One of Henry Raeburn’s most intimate and endearing portraits has gone on show at Kelvingrove Art Gallery and Museum.
Boy and Rabbit, on loan from the prestigious Royal Academy of Arts in London, will hang in the portrait section of the Looking at Art gallery in Kelvingrove Art Gallery and Museum until June 2018. A programme of events, talks and workshops will be on offer around the different themes explored by the painting while it is on display.
The boy in the portrait was Deaf and the painting is all about the senses, with touch being of particular importance in the relationship between young Henry and his pet rabbit. The artwork offers an inspiring story of triumph in the face of adversity, as the boy grew up to become an artist in his own right, no doubt inspired by his grandfather’s example.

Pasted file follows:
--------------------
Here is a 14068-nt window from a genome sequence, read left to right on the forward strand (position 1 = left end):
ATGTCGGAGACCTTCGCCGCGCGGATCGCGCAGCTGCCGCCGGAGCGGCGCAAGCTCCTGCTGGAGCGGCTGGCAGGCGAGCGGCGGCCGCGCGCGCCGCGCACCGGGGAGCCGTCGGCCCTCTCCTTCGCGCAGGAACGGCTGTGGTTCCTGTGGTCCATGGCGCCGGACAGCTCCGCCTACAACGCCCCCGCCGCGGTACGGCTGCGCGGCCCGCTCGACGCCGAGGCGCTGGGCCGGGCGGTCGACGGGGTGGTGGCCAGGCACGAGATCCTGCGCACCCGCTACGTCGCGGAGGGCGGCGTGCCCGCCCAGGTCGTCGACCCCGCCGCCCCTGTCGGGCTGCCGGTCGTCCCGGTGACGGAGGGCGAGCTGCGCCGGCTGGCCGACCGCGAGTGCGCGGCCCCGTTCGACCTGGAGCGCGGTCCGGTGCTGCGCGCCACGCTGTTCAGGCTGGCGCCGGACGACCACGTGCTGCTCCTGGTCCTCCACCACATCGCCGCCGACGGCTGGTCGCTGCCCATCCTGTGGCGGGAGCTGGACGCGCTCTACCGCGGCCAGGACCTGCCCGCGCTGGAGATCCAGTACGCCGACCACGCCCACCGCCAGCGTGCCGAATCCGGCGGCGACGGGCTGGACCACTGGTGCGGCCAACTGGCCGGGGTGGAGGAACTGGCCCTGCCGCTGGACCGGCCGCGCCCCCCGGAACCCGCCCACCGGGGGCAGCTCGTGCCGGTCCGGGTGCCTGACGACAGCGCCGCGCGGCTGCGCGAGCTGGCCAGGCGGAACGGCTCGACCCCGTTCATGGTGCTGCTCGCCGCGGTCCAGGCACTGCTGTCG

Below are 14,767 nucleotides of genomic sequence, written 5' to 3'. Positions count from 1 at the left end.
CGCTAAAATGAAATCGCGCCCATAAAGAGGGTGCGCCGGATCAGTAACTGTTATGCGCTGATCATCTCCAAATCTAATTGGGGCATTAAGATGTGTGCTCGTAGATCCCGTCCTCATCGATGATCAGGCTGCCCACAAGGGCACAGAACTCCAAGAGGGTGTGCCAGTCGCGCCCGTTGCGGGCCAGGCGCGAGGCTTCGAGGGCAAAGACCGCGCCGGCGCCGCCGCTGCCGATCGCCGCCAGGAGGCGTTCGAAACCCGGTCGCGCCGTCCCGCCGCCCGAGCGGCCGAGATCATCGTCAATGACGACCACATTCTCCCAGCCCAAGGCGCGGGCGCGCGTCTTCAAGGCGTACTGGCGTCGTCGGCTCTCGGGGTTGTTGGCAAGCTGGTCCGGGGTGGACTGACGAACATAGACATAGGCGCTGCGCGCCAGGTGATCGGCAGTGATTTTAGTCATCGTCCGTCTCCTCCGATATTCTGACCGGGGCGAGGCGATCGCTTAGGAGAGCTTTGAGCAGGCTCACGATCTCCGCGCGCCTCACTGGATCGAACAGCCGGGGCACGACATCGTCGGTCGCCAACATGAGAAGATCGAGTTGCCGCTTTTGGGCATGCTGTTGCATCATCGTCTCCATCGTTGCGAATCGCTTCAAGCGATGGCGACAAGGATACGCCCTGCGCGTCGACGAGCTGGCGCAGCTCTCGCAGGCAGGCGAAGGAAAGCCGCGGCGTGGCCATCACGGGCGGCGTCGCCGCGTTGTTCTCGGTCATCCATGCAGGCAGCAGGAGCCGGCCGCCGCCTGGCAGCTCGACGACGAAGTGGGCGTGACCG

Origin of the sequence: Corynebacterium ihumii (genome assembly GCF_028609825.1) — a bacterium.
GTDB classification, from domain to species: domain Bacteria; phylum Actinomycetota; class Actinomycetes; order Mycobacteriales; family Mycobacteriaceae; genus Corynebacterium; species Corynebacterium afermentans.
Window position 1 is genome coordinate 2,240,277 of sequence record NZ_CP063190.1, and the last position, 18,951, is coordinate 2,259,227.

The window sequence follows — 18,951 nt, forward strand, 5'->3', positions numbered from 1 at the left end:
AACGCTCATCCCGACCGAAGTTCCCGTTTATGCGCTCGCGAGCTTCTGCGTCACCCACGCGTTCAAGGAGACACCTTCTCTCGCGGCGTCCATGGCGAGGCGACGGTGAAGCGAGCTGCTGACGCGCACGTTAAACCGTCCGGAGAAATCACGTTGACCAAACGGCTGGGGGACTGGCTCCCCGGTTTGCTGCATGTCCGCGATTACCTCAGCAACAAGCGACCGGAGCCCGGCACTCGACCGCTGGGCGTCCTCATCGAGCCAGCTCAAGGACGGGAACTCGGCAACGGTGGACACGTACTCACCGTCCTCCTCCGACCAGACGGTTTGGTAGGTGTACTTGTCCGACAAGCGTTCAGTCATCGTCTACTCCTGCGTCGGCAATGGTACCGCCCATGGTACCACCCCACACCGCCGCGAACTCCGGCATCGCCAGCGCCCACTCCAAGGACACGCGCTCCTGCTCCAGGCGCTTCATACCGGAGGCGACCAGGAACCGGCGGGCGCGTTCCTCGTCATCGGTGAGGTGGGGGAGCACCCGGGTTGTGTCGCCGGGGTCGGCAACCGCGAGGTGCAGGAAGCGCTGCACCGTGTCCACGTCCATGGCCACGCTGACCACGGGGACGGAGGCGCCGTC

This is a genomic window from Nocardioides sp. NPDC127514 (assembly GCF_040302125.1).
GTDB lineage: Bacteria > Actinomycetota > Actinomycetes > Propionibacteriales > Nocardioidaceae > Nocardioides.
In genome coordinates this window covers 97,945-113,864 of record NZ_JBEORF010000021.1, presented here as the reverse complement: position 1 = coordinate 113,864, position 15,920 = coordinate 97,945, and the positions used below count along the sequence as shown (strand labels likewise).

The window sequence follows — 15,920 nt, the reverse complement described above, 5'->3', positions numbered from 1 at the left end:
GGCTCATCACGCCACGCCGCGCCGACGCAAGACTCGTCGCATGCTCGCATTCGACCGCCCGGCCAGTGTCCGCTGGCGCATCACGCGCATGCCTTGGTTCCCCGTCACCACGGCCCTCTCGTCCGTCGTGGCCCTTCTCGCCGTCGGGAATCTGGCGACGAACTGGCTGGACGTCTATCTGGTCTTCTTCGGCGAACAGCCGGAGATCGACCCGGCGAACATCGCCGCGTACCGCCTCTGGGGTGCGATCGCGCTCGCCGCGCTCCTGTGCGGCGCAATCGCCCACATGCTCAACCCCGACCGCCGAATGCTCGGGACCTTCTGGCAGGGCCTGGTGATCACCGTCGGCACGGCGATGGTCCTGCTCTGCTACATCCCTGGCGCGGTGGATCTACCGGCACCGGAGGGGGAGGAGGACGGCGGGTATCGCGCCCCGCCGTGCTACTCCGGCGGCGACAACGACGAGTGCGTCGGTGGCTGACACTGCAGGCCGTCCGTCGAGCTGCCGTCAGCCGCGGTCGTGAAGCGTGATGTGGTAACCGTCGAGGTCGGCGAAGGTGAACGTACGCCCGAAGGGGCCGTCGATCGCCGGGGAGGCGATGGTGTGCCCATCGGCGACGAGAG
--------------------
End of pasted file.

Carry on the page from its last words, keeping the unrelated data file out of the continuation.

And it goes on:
Henry Raeburn (1756-1823) was a prominent Scottish Enlightenment painter. Raeburn lived and worked almost his entire life in Edinburgh, where he produced portraits depicting members of the Scottish elite including politicians, judges, landowners, writers and intellectuals. He was hugely prolific, producing around 1,000 canvases. Glasgow Museums collection includes 20 other works by Raeburn. However, this painting is unusual as it has a child and family member as its sitter.
Boy and Rabbit will hang in the Looking at Art gallery in Kelvingrove Museum until June 2018.
Image: Boy and Rabbit (Royal Academy) c. 1814, oil on canvas, is a portrait by the prominent Scottish Enlightenment painter Henry Raeburn (1756-1823).